Americans are using energy more efficiently than they did 20 years ago. There is no general energy crisis, and there is unlikely to be one.
That is counter-intuitive among environmentalists promoting power from the sun and wind, bewildered columnists branding Americans "energy hogs," and Oil Patch partisans like Dick Cheney, desperate to make some more money in an industry whose price increases have not matched non-energy price increases over the last 20 years.
The drought and inept "utility deregulation" legislation has created a temporary electricity crunch on the West Coast. The unwise entrepreneurial construction of gas-fired generating plants that compete with natural gas utilities for available supplies has driven up prices temporarily. But there is no general energy crisis that justifies panic drilling on the public lands or construction of a power plant a week for the next 20 years, as Cheney recently advised.
There is no energy crisis because Americans are conserving energy. Cheney recently ridiculed conservation as a sign of personal virtue -- Jimmy Carter in a cardigan sweater running around the White House turning out the lights and turning down the heat during the late-1970s. That is not conservation. That is crisis management.
Conservation is improved technology -- more efficient appliances, tougher building codes and more efficient manufacturing processes. And that is just what has been improving over the last 20 years.
Between 1980 and 2000, energy consumption in the U.S. rose just 25.6 percent despite a 90 percent increase in the real gross domestic product, according to figures compiled in a recent Forbes magazine article by Dan Ackman.
That is a major decline in energy use relative to economic output -- a classic definition of efficiency. Nor was that conservation produced by the "price signals" so beloved by economists. In the last 20 years, energy prices rose just 44.8 percent -- most of it in the last two years -- while non-energy prices rose 119 percent. This explains why America's oil cartel is actually closing refineries to restrict supply and boost prices.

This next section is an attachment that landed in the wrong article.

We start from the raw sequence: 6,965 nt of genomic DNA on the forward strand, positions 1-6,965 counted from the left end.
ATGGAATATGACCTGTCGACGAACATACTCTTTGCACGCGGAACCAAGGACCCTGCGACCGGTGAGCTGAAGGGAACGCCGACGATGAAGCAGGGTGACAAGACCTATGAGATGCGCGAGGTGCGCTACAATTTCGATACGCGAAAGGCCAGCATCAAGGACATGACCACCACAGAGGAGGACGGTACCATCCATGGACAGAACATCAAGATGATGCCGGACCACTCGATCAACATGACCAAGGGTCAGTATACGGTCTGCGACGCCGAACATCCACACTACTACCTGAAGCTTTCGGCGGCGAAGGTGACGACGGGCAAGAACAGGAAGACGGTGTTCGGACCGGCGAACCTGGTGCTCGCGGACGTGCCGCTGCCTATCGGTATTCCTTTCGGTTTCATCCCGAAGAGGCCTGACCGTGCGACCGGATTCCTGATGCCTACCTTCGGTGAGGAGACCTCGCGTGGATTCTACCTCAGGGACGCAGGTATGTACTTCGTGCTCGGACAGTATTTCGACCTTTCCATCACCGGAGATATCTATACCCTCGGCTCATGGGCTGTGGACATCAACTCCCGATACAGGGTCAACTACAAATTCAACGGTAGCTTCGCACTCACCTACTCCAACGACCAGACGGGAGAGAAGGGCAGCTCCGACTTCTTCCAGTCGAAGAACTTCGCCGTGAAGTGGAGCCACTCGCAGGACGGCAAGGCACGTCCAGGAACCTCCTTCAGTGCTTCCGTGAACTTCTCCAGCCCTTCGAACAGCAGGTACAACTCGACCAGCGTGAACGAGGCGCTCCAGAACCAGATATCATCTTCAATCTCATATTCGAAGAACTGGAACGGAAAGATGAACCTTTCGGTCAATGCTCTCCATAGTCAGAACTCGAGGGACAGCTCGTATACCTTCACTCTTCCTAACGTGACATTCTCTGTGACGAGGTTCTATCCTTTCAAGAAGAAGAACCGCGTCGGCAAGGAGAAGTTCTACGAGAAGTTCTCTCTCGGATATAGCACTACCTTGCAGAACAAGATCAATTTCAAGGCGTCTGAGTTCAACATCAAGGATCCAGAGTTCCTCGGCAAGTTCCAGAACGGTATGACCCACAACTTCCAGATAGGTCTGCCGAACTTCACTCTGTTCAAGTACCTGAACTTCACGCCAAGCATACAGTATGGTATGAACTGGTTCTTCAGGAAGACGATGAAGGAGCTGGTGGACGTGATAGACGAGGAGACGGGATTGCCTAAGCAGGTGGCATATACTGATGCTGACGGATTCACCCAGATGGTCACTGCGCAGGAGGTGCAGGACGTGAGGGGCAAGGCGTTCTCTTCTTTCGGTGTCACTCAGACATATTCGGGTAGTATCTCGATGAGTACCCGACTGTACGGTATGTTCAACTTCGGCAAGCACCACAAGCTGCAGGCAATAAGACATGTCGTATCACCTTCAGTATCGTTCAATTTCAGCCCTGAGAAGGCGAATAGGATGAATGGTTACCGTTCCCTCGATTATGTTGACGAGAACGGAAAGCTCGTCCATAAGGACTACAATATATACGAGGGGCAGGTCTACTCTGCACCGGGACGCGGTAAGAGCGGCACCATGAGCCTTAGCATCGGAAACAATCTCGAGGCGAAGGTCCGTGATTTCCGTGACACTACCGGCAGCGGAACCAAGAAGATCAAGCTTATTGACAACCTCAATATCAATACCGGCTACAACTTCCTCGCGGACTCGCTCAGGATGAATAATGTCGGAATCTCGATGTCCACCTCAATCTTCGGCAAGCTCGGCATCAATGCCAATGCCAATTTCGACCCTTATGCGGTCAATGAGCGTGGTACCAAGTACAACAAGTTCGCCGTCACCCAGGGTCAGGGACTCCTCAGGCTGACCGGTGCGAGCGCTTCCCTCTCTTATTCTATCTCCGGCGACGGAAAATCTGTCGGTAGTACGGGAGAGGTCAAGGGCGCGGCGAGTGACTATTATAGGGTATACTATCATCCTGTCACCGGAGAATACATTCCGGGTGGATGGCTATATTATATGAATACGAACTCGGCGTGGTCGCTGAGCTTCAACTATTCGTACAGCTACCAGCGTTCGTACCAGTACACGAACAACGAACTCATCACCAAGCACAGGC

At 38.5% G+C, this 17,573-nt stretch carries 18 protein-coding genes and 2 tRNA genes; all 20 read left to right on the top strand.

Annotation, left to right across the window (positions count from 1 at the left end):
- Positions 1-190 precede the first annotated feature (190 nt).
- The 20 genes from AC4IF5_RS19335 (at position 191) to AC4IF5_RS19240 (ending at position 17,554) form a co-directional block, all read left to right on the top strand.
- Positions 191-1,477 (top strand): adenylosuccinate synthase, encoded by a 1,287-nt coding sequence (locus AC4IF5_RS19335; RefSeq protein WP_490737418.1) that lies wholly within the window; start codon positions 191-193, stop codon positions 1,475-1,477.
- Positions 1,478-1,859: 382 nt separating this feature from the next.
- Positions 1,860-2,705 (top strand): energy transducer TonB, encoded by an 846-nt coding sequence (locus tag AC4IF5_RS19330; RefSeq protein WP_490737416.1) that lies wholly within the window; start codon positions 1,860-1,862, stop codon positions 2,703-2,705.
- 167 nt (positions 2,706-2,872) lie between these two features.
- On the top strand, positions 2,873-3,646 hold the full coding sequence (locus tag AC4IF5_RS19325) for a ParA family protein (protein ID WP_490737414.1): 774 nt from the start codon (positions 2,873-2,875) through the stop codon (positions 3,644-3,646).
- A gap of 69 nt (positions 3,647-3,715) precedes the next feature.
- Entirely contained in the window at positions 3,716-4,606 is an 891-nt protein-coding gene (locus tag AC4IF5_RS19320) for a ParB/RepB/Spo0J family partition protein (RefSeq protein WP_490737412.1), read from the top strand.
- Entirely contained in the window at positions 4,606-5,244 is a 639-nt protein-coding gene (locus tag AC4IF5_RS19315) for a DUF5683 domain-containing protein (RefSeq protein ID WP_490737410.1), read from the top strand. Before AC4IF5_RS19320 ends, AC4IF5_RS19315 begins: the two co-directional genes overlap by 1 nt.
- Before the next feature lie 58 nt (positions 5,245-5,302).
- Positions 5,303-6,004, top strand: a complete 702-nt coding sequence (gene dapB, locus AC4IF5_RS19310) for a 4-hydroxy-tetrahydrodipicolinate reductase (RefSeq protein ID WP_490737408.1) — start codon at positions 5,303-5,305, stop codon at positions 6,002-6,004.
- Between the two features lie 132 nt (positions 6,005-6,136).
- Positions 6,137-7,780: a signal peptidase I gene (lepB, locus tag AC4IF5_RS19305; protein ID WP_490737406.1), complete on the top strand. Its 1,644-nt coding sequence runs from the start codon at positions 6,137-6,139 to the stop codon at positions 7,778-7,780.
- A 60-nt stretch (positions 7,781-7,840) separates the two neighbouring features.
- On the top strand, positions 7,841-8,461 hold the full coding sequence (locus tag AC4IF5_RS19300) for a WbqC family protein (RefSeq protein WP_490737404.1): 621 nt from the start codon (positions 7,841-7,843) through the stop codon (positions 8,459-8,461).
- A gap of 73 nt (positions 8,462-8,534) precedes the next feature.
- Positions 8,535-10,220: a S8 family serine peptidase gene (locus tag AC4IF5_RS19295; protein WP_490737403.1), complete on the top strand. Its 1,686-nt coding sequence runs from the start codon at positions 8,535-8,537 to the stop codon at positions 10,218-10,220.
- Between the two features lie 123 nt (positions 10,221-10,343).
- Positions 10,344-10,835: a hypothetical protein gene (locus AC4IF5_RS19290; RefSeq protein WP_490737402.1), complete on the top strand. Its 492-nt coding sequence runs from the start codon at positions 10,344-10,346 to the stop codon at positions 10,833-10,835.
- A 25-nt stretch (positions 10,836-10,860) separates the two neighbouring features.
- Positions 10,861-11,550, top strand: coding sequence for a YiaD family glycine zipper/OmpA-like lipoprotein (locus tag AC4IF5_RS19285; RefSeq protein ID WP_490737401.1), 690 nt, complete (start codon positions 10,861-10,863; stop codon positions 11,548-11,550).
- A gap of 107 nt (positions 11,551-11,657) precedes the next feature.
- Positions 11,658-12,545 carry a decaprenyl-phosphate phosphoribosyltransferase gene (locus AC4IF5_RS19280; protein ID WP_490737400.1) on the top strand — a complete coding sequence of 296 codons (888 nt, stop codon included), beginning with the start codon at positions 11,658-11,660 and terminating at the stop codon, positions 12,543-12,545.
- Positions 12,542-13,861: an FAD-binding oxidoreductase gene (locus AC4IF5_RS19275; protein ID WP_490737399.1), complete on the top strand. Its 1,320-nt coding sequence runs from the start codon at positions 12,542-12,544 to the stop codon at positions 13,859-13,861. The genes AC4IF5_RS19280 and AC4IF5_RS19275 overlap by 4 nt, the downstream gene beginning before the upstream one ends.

The single important exception to this increase in energy efficiency is transportation. Fuel efficiency of American automobiles actually declined in the mid-1990s. The villain? The relentless promotion of high profit margin sports utility vehicles. The high profile, gas-gulpers are also probably responsible for the false impression that America continues to be an energy hog.
The U.S. holds 4.5 percent of the world's population and consumed 25 percent of the world's energy. But according to data compiled by the World Bank, the U.S. produced nearly 28 percent of the world's product with that energy and still makes a claim to energy efficiency.
Energy "intensity" is another measure of energy efficiency. From 1973 to 2000, the U.S. economy became 42 percent less energy "intense," according to the Department of Energy's Monthly Energy Review. This jargon simply means it took less energy to produce the same amount of goods and services.
Ackman, in his Forbes article, attributes the increased efficiency to smart business practices, not "government intervention." But the influence of government is probably larger than Steve Forbes' capitalist tool wants to admit. Saving energy is smart business, but it was state and local building codes that compelled greater efficiency in industrial, commercial and residential construction. Government regulations protecting the environment are a major influence in the increased energy efficiency of industrial processes.
The problem for the oil, gas and coal industries is that this continuing growth in energy efficiency doesn't make them any money. That is the reason the Bush-Cheney administration is cutting all federal funds for programs that make alternative sources of energy more efficient. The Oil Patch doesn't want the competition.
This long period of increased energy efficiency nationally does not eliminate the need to reduce electricity and water consumption on the West Coast this summer and next winter. The drought is real, and it has dried up a large chunk of the West's hydroelectric power. It will take personal virtue, not oil from the arctic or the intermountain West, to bail us out of this temporary, man-made crisis.
Russell Sadler is a contributor to Writers on the Range, a service of High Country News (www.hcn.org), He is a veteran Northwest reporter and professor of journalism at Oregon State University.